Part of the reason that you need to admit your wrongs to another human being is that it is almost impossible to be objective and truly honest with yourself. Everyone needs some pressure and encouragement (and support) if they are to dig deep within themselves and reveal the whole truth about who they are and what they have done. And when they face that, they need someone to disabuse them of the romantic notion that they are the greatest sinner there has ever been; their wrongs are just as ordinary and messy as everyone else’s and just as in need of sorting out. And people need someone to help them focus on the positives and potential they have within themselves for progress and recovery. Truth is to be found in proportion and balance.
Admitted to God, to ourselves and to another human being the exact nature of our wrongs.
Although you have been encouraged to focus on your strengths as well as your weaknesses, a ‘searching and fearless moral inventory’ may tempt you to the conclusion that you are just bad. Your discomfort about some of what you have done will turn into shame. You may come to think that if you hate who you have become, then no-one else could like you or want to be with you.
We have already considered how, if you believe in God, responding to him is an essential part of recovery from addiction. Most religions tell you that a loving God is one who wants you back. No matter how outrageous the foolishness of the prodigal son, no celebration is too lavish to mark his contrite return.
We have also seen how those who do not believe in God can make progress by measures which fit their own understanding of the meaning and purpose of life. Most views of a mature and viable society will require that it can forgive and reinstate offenders.
Whether the person you choose to whom to admit your wrongs is a religious leader, a lay person of faith or a non-believer, they must embrace a similar responsibility to declare that you can be reconciled with those with whom you identify and that there is potential for acceptance and future growth and development within your own group and in wider society.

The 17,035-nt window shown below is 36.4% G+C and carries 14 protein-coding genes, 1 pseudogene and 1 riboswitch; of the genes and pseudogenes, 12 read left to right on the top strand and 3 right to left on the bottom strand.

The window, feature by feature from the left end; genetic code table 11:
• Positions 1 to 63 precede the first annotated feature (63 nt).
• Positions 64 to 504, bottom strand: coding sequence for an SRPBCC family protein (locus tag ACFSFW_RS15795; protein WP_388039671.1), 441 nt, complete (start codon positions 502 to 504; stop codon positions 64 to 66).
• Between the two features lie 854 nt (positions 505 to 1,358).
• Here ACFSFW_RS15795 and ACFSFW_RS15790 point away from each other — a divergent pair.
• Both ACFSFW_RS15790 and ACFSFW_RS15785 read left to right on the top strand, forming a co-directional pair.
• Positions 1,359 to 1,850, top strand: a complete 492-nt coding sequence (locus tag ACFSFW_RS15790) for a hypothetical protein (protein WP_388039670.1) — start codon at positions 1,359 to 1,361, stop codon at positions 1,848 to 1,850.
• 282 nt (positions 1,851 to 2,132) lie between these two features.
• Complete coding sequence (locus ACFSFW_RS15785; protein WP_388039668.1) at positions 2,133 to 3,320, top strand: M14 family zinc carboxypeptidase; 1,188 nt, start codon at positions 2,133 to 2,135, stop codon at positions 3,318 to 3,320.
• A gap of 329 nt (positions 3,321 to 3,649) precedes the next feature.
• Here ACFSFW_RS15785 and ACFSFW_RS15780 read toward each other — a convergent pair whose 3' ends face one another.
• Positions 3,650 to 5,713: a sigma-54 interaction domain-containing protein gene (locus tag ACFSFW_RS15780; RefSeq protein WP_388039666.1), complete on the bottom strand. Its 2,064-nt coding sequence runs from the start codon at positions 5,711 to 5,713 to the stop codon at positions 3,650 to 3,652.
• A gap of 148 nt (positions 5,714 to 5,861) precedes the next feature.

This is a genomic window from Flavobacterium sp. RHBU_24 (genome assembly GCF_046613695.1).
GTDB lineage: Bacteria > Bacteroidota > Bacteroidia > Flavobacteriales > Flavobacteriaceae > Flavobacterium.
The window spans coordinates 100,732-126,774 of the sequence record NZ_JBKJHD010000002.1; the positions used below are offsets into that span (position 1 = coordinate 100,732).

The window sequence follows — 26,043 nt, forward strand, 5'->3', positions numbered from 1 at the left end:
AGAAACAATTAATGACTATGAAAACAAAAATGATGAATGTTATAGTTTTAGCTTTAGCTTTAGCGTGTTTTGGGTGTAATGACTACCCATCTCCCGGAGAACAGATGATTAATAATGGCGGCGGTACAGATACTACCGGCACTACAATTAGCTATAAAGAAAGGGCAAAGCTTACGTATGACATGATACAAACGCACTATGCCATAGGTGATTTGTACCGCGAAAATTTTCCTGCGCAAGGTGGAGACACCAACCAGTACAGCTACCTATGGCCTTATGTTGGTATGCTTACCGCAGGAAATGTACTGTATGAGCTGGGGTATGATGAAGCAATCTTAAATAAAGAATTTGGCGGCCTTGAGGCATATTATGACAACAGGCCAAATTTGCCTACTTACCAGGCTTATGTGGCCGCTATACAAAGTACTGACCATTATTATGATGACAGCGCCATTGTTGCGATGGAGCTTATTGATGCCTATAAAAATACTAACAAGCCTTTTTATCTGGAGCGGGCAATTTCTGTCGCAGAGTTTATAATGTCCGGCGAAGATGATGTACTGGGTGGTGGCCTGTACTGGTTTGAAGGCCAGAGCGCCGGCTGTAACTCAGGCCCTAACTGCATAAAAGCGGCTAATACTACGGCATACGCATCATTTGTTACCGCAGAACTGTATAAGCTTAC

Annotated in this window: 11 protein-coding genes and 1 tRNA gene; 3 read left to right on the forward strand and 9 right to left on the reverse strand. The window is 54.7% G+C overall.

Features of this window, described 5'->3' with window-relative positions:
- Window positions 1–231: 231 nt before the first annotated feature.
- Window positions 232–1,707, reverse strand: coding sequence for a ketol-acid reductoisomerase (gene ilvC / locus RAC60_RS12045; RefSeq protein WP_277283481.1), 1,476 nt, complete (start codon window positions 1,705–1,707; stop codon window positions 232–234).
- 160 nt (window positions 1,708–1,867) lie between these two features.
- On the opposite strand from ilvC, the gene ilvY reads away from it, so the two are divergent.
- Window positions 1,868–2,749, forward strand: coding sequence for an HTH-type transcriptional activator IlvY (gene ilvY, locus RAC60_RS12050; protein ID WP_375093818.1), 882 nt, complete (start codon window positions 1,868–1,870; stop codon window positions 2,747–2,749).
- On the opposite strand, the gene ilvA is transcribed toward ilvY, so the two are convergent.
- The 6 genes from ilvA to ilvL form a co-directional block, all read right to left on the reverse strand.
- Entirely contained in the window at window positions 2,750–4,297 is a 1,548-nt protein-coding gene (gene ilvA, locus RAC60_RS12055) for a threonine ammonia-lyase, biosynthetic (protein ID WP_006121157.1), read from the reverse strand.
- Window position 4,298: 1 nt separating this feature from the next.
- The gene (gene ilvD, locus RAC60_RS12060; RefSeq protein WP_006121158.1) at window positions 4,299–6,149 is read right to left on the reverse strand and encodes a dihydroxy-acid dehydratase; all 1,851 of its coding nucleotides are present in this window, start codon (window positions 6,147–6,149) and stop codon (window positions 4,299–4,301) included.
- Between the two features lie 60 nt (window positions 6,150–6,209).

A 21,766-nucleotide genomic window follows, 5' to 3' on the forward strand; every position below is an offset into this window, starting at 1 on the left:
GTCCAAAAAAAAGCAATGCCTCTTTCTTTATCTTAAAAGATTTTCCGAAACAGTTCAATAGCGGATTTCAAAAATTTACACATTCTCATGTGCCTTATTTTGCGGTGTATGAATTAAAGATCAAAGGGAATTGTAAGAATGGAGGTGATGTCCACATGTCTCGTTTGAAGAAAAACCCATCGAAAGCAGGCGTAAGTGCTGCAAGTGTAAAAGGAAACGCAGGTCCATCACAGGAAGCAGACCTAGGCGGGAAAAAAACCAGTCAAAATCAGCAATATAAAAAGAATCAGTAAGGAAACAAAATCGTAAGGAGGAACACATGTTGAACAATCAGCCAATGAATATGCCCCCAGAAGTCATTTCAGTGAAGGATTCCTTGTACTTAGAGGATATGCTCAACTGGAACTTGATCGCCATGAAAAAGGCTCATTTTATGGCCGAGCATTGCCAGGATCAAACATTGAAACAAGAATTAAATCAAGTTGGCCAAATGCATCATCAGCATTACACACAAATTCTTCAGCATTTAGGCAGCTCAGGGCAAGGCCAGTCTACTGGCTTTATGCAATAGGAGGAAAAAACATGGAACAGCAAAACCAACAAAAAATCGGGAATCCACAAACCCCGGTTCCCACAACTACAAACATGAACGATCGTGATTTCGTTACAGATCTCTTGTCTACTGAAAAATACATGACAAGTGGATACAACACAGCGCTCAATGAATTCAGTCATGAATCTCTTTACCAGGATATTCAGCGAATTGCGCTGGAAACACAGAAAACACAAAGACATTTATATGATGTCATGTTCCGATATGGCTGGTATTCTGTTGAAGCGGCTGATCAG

When a person (or even a country) is in a mess, recovery depends on ‘Truth’ and ‘Reconciliation.’
It’s as obvious as it is essential that, if you are to admit to another human being the exact nature of your wrongs, that must be someone you can trust.
It’s not easy to find the right person on your own. There is much to be said for joining a support group like Alcoholics Anonymous (and there are equivalent organisations to help people with almost all addictions). There are many benefits, and not the least is the shared advice of the group about who is the right person to be your confidant.
It really is vital that your ‘searching and fearless moral inventory’ is also complete and hides nothing. But there may be things in your past, distant or recent, for which you could be prosecuted in a court. You need to discuss with your confidant what you can say and how you can say it. The law is very clear on some issues but people’s interpretation of what it means in this situation can vary. You must resolve this very carefully but very thoroughly at the start.
Remember that confidence works both ways. You need to be able to trust without hesitation that what shames you will not be made public. But your confidant needs to know that anything they say will also be treated with the same respect.